34

I have two inputs, e.g.

pass:       <input type="password" name="pass" required/>
pass again:  <input type="password" name="pass2" required/>

and I want to compare these inputs, and if they match, set input as valid. I tried this, but I think that prop('valid', true); does not work:

$(document).ready(function() {
    $('input[name=pass2]').keyup(function() {
        if($('input[name=pass]').val() == $('input[name=pass2]').val()) {
            $('#pass_hint').empty();
            $('#pass_hint').html('match');
            $(this).prop('valid', true);
        } else {
            $('#pass_hint').empty();
            $('#pass_hint').html('mismatch');
            $(this).prop('invalid', true);
        }
    });
});

I create a registration form and if passwords are not the same, input field is invalid and I can´t submit this and show me some hint. ...and I don´t know how I set this input as invalid

5
  • Do you expect some sort of different behavior when you mark it as invalid, or do you just expect the style to indicate to the user that it's invalid? – Travesty3 Aug 8 '13 at 14:39
  • Does you login box actually include a displayed element called #pass_hint? PS. you don't have to empty it, .html() does that for you. – DevlshOne Aug 8 '13 at 14:41
  • 1
    Actually, why are you validating user input in JQuery? It is manipulatable and the user will be easily able to bypass these rules. I suggest doing it on the server side. – Sasanka Panguluri Aug 8 '13 at 14:46
  • 4
    @SasankaPanguluri: Yes, server-side validation is absolutely necessary. But client-side validation is also nice so the user doesn't have to wait for a request to the server to find out they messed something up. – Travesty3 Aug 8 '13 at 14:48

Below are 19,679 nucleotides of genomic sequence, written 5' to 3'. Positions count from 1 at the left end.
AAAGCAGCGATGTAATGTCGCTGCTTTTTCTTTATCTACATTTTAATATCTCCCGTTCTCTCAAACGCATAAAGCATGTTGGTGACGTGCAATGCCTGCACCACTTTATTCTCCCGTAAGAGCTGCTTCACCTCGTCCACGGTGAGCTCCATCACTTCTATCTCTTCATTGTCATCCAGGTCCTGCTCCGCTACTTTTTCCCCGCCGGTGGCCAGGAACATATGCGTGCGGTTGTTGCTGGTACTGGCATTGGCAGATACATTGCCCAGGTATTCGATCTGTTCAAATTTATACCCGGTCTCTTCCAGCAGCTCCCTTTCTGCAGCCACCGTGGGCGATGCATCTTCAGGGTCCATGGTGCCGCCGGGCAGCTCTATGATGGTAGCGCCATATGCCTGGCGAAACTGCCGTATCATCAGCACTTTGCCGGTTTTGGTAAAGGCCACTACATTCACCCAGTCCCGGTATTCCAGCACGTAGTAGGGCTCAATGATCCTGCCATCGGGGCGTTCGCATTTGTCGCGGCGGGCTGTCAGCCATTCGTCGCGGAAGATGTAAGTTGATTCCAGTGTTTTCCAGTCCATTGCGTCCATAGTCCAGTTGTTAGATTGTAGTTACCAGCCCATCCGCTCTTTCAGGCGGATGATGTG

• i create a registration form and if passwords are not the same, input field is invalid and i don´t submit this and show me some hint. ...and i don´t know how i set this input as invalid – Lubos K. Aug 8 '13 at 14:56
44

In the HTMLInputElement interface, there is no such property as valid or invalid.

You can use the setCustomValidity(error) method with native form validation.

As for your script, here's a demo that should work in all HTML5 compliant browsers:

$('input[name=pass2]').keyup(function () {
    'use strict';

    if ($('input[name=pass]').val() === $(this).val()) {
        $('#pass_hint').html('match');
        this.setCustomValidity('');
    } else {
        $('#pass_hint').html('mismatch');
        this.setCustomValidity('Passwords must match');
    }
});
<script src="https://ajax.googleapis.com/ajax/libs/jquery/2.1.1/jquery.min.js"></script>
<form action='#'>
    <p>Password:
        <input name=pass type=password required>
    </p>
    <p>Verify:
        <input name=pass2 type=password required>
    </p>
    <p id=pass_hint></p>
    <button type=submit>Submit</button>
</form>

5
  • 1
    I assume Chrome is an HTML 5 Compliant browser, yet your fiddle doesn't work – Serj Sagan Oct 27 '15 at 4:26
  • @SerjSagan I just tested it in Chrome 46.0.2490.80 on Linux and it works. Can you elaborate on what is not working? – rink.attendant.6 Oct 27 '15 at 4:30
  • My bad. Didn't look at the code long enough to see that you had to type at least something in that second field in order for the validation to kick in, nm – Serj Sagan Oct 27 '15 at 6:34
  • 1
    Is this answer out of date? W3Schools has a page on the input:invalid property. – PatPeter Jun 17 '19 at 0:16
  • 1
    @PatPeter that's a CSS selector, not a property on a DOM element. – rink.attendant.6 Jun 17 '19 at 0:30

Your Answer

By clicking “Post Your Answer”, you agree to our terms of service, privacy policy and cookie policy

Not the answer you're looking for? Browse other questions tagged or ask your own question.